WASHINGTON — Nearly two years after Congress approved a settlement in the long-running lawsuit over individual Indian trust accounts, the federal government is preparing to send out checks to nearly 500,000 American Indians, including an estimated 50,000 in Oklahoma.
The U.S. Interior Department announced on Monday that disbursement of $1.4 billion will begin, now that legal challenges to the historic settlement have ended. Lawyers for the Indian trust account holders said the first payments should be distributed before the end of the year.
Those tax-free payments of $1,000 will be sent to about 350,000 beneficiaries, the lawyers said.
“I welcome the final approval of the Cobell settlement agreement, clearing the way for reconciliation between the trust beneficiaries and the federal government,” President Barack Obama said Monday.
“While Elouise Cobell, the named plaintiff in this case is no longer with us, her legacy will be a renewed commitment to our trust relationship with Indian Country.”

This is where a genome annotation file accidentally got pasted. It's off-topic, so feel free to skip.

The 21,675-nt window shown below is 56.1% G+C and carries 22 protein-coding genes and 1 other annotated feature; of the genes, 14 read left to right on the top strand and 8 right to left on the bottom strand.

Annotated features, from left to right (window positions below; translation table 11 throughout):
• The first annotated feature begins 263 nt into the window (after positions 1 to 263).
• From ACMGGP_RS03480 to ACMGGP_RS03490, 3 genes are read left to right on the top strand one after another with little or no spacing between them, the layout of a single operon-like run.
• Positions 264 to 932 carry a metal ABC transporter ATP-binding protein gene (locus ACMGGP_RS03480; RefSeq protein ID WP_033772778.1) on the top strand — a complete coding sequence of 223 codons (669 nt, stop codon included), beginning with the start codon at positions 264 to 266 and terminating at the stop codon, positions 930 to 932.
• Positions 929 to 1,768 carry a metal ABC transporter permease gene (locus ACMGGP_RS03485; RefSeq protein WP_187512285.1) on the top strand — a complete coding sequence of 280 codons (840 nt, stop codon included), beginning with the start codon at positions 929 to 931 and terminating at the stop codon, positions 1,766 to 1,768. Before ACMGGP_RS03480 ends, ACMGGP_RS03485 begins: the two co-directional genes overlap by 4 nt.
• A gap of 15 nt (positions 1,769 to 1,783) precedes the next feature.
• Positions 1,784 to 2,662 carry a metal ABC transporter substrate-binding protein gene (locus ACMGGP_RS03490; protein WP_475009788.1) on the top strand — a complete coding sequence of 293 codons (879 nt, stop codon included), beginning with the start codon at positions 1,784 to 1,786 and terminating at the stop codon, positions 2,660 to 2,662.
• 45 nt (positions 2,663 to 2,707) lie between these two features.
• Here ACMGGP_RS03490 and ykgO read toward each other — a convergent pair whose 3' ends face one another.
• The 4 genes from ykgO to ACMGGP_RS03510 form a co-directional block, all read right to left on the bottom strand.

Cobell was the driving force behind the lawsuit, filed here in 1996 to force the U.S. government to improve its management of the trust accounts holding the proceeds from land sales, oil and gas leasing, grazing and other activities.
The federal government fought the Indian account holders for years in a case that went through three judges and numerous appeals. The Obama administration brokered a settlement that was approved by Congress in late 2010 and by a federal judge in August 2011.
Payments have been delayed by four account holders who challenged the settlement. The U.S. Supreme Court rejected a challenge last month, paving the way for the payments to begin.
Of the $3.4 billion settlement, more than $1.4 billion will be used to make payments to Indians who have or had trust accounts within certain date ranges. For many, the payment will be a flat $1,000, while others will get additional amounts based on how much revenue was received in their accounts.
The settlement includes another $1.9 billion to buy parcels of land that have been divided up numerous times over generations and don't generate enough income to justify the management costs.